These pics are pictures of my wife, baking her annual batches of Christmas cookies in her wood stove in our Model T era kitchen. Before she was done she ended up baking over one thousand cookies from small butter cookies to gingerbread men. Another benefit of this wood burning stove is: on cold days, keeps the house a comfortable 80 degrees.
Those cookies look delicious :-)
Need my address, Dan???
Dan - We'll be right over!
Good use of the fire. However, 80 is a bit warm. Do you need to turn on the fan or air conditioner? That picture reminds me of an old cabin our family lived in when I was 3 years old. Those were the good old days (to me, that is I'm sure my mom would have liked it to be less primitive, but those were depression days).
We make "pepper nuts" every year…10 pounds of flour, 5 pounds of sugar, 5 pounds of dark Karo syrup, 2 pounds of butter etc. Big job, but worth it.
Dan I enjoyed the pictures. That's the way my mother did it; I chopped the wood.
Hmmm...I'm thinking 80 degrees, warm cookies, speedos, bikinis and the pitter patter of tiny feet next fall... just sayin'
Merry Christmas to all of you wonderful folks, and have a Happy New Year…and may your Model T run smooth, without knocks, forever.
Stan, don't think they would survive the trip, but you can stop by for a sample.
Keith, we will wait up for you.
Norman, The temperature here was in the teens when she was baking. Coming in from the outside to the 80 degrees in the house was nice. If it get's to hot we just open a door or window. She actually uses this stove in the summer also. She closes the door between the two kitchens and the rest of the house stays cool. I do put a fan in the window then.
Can't beat those pebbernodder at xmas time.
Hal - That's a very nice picture of Vonnie. Our best to you two...
Dave, My Dad was a Pastor at Trinity, Freistadt, for many years and my brother lives on Sunny Ln in Thiensville.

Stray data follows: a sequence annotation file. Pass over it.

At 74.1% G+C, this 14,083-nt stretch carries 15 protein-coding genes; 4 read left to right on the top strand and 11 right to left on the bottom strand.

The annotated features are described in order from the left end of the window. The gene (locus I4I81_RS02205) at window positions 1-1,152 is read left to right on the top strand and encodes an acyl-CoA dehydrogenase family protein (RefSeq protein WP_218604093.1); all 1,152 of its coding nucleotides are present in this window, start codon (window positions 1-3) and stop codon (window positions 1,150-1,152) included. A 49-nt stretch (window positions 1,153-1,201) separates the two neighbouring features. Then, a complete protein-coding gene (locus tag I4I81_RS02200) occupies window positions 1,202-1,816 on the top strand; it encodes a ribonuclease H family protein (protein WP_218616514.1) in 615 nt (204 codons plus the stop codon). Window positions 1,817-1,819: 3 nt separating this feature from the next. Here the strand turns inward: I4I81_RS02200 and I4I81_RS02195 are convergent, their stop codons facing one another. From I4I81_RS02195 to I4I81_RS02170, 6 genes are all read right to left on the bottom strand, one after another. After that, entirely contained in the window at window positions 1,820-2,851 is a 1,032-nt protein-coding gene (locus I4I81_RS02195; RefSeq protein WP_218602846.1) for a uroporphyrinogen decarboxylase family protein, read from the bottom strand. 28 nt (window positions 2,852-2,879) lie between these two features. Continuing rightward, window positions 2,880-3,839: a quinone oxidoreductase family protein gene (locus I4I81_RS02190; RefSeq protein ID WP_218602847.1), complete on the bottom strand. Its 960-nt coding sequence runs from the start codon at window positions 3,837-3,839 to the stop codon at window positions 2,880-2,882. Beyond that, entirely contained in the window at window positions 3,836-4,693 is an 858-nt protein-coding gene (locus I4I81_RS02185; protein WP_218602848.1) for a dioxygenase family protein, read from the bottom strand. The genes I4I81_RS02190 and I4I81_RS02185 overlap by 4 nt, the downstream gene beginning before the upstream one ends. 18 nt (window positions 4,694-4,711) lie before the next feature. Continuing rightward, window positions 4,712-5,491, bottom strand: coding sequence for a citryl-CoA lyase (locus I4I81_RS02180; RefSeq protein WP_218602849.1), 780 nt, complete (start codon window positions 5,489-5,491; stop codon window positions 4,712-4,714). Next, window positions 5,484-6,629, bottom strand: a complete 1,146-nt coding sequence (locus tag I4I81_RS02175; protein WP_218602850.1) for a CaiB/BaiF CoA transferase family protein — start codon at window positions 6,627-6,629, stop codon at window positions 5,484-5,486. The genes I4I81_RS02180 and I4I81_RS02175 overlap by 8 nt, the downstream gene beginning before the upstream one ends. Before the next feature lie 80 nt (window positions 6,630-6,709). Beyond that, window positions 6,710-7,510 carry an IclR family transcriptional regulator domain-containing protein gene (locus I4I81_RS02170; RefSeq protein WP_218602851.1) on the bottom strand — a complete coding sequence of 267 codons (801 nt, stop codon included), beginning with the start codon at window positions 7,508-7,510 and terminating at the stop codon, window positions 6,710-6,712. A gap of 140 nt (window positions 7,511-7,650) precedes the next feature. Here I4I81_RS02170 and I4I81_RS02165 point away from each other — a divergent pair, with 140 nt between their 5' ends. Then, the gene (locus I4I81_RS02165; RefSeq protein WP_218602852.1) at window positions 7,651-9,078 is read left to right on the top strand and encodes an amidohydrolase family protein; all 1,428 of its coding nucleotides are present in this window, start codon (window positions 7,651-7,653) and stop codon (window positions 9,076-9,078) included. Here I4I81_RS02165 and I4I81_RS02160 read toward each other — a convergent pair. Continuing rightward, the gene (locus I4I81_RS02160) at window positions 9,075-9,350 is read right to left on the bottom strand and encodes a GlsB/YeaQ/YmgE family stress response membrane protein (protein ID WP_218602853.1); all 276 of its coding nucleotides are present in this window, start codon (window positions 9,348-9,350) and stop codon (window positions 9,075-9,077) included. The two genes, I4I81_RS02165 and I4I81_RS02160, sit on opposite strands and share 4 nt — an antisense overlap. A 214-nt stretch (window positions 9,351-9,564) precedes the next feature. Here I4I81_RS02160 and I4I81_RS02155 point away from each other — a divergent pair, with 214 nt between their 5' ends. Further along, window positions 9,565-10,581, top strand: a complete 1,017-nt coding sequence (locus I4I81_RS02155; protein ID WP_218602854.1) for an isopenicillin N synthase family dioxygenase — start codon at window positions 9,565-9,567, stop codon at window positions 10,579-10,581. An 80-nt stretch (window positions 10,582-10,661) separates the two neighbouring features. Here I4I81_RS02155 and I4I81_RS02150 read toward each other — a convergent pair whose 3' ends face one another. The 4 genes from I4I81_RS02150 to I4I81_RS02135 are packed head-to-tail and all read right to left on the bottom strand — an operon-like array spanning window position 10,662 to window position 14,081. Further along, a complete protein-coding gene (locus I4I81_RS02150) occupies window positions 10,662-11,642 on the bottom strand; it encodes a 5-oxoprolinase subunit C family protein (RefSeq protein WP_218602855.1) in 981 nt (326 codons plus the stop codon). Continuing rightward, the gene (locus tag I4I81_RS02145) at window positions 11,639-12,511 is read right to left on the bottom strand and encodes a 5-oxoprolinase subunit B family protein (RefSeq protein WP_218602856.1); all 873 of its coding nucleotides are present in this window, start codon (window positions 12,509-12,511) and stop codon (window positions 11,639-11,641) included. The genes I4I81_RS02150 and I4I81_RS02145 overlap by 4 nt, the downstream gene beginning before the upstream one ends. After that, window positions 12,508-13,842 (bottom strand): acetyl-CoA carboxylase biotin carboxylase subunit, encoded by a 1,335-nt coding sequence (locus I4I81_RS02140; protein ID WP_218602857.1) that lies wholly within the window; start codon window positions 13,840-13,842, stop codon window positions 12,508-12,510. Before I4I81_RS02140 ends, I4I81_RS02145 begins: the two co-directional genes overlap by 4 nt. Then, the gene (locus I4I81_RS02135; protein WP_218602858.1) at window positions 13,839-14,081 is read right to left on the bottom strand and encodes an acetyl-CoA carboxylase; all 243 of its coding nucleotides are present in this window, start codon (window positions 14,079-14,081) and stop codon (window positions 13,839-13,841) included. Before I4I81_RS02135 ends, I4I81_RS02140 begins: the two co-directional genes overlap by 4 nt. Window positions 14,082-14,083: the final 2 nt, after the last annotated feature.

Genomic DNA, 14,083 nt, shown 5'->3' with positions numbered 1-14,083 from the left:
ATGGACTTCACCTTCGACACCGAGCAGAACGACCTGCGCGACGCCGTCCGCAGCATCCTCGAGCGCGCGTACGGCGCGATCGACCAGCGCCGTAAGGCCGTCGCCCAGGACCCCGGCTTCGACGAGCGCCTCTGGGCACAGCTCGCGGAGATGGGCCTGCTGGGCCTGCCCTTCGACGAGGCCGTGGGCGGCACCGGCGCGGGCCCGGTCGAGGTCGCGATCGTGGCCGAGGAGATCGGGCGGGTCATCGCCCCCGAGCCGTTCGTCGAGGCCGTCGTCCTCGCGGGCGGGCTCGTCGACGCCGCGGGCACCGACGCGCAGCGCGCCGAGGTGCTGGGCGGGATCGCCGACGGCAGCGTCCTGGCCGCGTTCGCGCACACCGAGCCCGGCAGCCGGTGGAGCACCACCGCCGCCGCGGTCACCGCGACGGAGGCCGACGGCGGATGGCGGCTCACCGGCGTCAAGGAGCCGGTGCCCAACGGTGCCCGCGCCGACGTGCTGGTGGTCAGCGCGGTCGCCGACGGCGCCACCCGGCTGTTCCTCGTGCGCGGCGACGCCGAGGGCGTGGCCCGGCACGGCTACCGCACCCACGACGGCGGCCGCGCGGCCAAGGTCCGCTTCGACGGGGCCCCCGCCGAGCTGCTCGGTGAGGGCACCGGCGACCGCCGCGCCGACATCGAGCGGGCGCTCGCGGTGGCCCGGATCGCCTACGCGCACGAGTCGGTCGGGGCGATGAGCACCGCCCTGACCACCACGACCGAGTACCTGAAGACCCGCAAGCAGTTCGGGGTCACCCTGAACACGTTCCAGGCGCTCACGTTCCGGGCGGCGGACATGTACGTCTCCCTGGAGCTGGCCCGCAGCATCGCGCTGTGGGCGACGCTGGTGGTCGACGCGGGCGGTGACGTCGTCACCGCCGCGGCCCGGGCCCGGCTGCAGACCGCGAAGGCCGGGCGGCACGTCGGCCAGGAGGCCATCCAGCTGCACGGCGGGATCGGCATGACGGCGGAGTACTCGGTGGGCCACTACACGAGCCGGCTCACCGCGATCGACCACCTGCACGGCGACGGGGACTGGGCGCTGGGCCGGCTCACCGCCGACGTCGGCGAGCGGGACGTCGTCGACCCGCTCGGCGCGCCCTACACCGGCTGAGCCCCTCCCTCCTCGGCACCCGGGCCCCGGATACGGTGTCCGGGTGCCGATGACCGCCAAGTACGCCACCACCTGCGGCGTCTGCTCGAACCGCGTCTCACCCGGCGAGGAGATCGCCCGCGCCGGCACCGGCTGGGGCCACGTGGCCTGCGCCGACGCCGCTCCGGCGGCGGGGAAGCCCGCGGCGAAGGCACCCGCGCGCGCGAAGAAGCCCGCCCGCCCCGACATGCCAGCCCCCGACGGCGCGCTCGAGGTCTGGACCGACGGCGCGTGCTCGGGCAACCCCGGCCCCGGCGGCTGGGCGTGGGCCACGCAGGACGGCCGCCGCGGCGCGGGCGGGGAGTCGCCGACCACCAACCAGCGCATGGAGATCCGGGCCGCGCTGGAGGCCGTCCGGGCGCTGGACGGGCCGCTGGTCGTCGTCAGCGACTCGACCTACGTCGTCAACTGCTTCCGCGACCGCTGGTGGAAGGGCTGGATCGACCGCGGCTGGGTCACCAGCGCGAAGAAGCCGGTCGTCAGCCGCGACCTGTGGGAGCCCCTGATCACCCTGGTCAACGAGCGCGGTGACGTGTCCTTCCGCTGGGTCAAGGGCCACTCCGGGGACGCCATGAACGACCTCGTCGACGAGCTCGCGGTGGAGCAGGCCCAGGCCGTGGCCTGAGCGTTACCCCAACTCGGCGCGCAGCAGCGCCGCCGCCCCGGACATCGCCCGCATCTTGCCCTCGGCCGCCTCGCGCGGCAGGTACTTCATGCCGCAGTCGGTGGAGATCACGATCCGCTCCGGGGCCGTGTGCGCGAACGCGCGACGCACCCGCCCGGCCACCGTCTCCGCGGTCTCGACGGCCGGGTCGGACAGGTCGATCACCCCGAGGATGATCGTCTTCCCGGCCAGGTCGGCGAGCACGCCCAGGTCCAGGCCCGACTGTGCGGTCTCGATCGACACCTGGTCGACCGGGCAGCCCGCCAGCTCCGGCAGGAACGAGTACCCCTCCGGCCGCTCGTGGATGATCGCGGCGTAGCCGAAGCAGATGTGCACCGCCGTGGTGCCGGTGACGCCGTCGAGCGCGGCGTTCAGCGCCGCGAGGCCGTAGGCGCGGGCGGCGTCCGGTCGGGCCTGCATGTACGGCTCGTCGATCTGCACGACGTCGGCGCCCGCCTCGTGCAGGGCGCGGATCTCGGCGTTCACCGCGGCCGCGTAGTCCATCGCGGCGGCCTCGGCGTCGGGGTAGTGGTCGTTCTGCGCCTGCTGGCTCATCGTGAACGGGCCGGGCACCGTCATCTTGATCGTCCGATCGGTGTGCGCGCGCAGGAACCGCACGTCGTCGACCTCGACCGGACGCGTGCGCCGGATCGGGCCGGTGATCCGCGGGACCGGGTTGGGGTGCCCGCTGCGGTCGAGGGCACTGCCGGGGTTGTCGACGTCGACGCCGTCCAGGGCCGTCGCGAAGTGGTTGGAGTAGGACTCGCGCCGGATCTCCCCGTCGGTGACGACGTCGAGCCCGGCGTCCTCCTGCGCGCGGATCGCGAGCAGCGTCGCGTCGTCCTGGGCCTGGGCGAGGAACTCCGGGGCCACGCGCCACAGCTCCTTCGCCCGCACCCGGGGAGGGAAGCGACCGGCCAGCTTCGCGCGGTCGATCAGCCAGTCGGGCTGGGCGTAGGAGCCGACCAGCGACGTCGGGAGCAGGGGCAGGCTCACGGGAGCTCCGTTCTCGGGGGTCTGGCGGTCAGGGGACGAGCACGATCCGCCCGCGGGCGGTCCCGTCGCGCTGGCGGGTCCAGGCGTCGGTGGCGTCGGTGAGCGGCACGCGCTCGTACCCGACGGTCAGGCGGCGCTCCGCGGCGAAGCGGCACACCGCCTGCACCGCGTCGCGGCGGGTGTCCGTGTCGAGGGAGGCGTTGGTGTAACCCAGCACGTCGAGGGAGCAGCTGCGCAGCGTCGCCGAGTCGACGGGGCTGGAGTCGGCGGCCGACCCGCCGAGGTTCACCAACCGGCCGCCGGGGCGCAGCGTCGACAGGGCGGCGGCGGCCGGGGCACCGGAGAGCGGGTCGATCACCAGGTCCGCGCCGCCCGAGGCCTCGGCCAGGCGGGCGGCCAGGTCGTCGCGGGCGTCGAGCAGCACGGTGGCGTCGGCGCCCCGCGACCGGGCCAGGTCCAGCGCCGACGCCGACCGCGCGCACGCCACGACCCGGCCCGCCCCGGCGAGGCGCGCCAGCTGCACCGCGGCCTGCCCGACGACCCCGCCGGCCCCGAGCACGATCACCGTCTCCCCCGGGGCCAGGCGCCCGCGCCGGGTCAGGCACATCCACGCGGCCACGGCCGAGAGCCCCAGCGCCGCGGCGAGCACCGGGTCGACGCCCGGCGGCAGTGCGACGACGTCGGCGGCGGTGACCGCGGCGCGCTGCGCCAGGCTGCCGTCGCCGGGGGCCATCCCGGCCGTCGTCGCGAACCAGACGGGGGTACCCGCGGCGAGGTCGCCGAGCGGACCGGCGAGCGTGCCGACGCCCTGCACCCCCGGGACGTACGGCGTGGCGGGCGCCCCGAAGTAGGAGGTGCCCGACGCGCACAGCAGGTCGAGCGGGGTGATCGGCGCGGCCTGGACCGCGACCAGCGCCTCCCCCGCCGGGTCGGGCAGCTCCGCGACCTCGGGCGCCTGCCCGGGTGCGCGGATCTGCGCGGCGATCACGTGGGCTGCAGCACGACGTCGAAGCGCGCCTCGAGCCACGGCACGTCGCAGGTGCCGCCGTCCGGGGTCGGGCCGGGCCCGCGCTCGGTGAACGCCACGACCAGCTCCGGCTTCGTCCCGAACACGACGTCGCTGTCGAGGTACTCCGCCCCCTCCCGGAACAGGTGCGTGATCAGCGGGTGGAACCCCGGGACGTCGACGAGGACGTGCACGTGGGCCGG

Keith, Thanks. She just had laser surgery on her back, in Tampa, 6 days ago and is doing great.
Have a great Christmas!!
If I go to Lions Club tomorrow I'll drive the 23 Runabout.
I think I spoke with you at the MTFCI tour in Rochester.
I have driven past your dad's old church in Freistadt, with the Model T, numerous times. Small world.
OK now I'm hungry! Amazing stove too. Wish we had one.
One nice thing about wood stoves is that they warm you twice...Once when you cut the wood and the second time when you burn the wood!
Thanks Dan, Now I have to got to the kitchen and start baking cookies because you made me hungry.
I think I have been looking at Facebook too much, I was looking for the like button. My wife cooked Thanksgiving dinner on our wood stove last year. Mentioned it this year, but she didn't think it was a good idea since it was raining. The stove is not in the house, but in a out building. May bring it in the house so she can't use the excuse that it is raining outside.
Glenn, In the early days, the stoves were used outside during the summer. Then as things progressed, they were used in a large woodshed, which turned into a summer kitchen to keep the heat out of the rest house in the summer, which is what our Model T kitchen was and is.
My memory kicks in somewhere in the late 1940s and yes in the very beginning we had one of those stoves and later changed over to kerosine with a bake oven to set on the top of the stove to bake bread and other goodies in.
It was not till some time in the 1950s that we got electricity and indoor plumbing. Television was not until the late 1950s. The ice box got replaced with an electric Frig. (no more hauling that block of ice every Saturday from town)
Oh, I forgot, my Dad had an outside wind charger to maintain a wet cell battery for use with a DC powered radio. (His use only)
It is amazing that I did progress to a Computer.
One of my Dad's unmarried brothers use one of those wood cook stoves until he died in the the late 1960s and he did bake bread in it.
During WWII I was sent to live with my grand parents on the farm. I remember the wood cook stove with the warm water cistern on the side. They did have running cold water from a tank in the attic that was filled by the wind mill pump. The pump had been connected to an electric motor. When out of water someone had to go out to the pump and plug in the electric motor till the over flow pipe showed the tank was full. Much fun in the winter.
Today's cookie making. Granddaughter doing her trade!
Merry Christmas everyone!